Pediculosis pubis, also called pubic lice or crabs, is an infection caused by crab lice. The most common symptom of the condition is itching in the pubic area, though an infestation can also cause a bluish-gray tint to the skin. Sores or lesions may form in the pubic area from crab lice bites or scratching the infected area. Pediculosis pubis is usually spread through intimate sexual contact, though sharing bedding or clothing with an infected person can also spread the condition.
Pubic lice can spread to other areas of the body, including the abdomen, armpits, and eyelashes. Examining the eyelashes is particularly important in young children diagnosed with pediculosis pubis, since lice can lead to an eye infection called blepharitis. Impetigo is another infection concern. Ruptures in the skin from scratching can allow strep or staph bacteria to infect the open wounds, leading to bacterial infection that can cause lesions, blisters, or an oozing rash.
Most cases of pediculosis pubis can be treated effectively at home. Using a special lice comb can help remove the bugs and nits, or eggs, from the pubic area and anywhere else where the bugs have migrated. Trimming the pubic hair can make removing the bugs easier. Over-the-counter medicated shampoos or rinses kill the lice and eggs, though it is important to avoid the tip of the penis and the opening of the vagina. Chemicals in these products can irritate the mucous membranes.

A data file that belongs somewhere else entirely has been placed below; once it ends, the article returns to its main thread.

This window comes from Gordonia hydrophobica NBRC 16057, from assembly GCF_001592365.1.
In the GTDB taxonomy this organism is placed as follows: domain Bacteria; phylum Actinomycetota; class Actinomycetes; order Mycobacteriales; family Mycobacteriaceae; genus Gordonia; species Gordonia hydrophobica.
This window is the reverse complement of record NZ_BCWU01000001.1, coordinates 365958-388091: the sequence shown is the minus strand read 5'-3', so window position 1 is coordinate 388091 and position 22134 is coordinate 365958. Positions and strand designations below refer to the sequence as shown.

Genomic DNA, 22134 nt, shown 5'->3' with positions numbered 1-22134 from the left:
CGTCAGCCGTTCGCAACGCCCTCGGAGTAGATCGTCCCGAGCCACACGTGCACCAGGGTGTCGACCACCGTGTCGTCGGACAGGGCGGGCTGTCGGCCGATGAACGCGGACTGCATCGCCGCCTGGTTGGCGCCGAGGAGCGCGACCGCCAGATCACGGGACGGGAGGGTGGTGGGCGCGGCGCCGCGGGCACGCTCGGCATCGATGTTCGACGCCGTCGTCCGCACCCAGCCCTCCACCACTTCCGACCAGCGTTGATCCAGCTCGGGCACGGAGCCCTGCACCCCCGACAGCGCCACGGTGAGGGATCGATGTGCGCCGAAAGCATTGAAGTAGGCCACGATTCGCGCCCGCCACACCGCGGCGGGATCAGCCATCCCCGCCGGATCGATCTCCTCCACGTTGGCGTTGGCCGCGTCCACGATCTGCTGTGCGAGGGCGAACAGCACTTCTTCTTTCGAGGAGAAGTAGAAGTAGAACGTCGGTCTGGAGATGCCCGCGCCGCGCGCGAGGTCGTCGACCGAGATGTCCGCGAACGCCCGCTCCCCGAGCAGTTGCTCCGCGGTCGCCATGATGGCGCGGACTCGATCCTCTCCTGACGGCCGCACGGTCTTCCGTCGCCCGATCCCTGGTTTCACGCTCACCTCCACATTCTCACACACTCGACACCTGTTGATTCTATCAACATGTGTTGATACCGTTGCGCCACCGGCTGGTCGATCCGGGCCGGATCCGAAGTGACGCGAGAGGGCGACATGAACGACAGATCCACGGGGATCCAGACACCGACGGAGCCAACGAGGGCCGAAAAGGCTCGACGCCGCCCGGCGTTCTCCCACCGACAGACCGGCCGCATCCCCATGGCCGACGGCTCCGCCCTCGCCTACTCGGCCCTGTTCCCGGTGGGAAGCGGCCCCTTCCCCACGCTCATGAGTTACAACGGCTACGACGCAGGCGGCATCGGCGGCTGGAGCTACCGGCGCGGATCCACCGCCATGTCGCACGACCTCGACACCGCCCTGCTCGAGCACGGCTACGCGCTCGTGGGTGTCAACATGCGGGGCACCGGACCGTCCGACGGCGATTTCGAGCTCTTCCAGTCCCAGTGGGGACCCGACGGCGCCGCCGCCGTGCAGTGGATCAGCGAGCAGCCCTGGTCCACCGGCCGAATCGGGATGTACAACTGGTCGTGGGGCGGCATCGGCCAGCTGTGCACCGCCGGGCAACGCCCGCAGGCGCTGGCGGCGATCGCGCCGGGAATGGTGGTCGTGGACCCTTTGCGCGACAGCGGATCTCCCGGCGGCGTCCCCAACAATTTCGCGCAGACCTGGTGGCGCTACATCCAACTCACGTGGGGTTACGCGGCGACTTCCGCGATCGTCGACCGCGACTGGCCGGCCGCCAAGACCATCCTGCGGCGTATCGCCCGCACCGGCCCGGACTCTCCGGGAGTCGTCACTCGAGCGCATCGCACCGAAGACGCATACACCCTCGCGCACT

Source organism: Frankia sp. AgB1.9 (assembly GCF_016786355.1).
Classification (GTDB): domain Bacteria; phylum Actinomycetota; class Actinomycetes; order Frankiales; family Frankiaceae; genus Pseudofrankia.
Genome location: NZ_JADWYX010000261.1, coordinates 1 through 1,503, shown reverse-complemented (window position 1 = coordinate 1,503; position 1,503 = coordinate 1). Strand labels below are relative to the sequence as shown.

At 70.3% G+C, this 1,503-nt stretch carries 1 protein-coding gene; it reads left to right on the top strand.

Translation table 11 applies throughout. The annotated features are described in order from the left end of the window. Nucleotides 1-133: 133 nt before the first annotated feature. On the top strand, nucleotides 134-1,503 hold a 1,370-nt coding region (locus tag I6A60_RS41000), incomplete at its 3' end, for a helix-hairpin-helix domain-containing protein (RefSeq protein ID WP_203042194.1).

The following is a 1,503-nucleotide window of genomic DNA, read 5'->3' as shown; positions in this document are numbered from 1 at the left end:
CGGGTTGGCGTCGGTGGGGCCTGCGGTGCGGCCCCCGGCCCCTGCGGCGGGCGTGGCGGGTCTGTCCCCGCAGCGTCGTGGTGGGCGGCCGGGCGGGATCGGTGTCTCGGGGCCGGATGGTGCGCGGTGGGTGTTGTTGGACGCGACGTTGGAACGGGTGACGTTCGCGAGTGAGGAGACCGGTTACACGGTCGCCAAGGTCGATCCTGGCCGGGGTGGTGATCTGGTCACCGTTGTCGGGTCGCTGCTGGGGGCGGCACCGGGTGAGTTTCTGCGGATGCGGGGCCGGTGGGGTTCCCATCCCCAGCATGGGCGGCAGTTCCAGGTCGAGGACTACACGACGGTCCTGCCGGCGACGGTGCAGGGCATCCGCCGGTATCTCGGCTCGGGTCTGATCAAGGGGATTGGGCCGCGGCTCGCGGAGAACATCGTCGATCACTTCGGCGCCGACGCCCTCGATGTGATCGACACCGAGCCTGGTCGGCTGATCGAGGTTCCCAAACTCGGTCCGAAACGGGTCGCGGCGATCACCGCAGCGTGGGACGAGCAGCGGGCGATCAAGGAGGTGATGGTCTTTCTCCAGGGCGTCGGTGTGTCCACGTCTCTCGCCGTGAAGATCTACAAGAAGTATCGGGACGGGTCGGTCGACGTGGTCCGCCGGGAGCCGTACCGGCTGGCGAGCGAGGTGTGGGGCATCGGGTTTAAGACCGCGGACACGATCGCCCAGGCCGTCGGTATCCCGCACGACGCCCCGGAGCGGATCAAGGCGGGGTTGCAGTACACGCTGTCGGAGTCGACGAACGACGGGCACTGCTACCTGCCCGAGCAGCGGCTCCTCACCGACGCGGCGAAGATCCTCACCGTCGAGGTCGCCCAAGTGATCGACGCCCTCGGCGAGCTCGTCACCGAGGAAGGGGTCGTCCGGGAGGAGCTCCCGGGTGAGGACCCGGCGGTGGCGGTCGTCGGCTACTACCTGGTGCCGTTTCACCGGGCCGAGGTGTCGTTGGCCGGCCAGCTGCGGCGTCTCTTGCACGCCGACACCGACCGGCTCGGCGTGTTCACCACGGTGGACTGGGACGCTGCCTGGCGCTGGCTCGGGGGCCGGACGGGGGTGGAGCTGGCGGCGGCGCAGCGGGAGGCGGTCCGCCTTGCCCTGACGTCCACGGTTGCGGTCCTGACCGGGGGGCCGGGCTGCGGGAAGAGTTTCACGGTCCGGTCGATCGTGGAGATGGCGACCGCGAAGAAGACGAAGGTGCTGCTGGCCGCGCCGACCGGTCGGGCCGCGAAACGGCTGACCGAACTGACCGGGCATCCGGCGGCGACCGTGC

Chemical treatment should be repeated within five to seven days if the infestation does not clear completely. All bedding and clothing that comes in contact with the infected person should be washed in very hot water and dried on high heat to kill the lice. People with pediculosis pubis should avoid sexual contact with others until the infection clears, since it is easy to spread even without having sexual intercourse.
Patients should seek medical attention if the infection does not clear up with at-home measures. Prescription shampoos and creams can help get rid of lice infestations that are resistant to over-the-counter products. If the area is red or swollen or if pus-filled lesions appear, a doctor can prescribe an antibacterial medication or cream to help treat the skin infection. Re-infestation is common, so it is important to refrain from sexual contact until all lice and nits are gone and itching and other symptoms completely subside. People who contract pediculosis pubis through sexual contact should be tested for other sexually transmitted infections.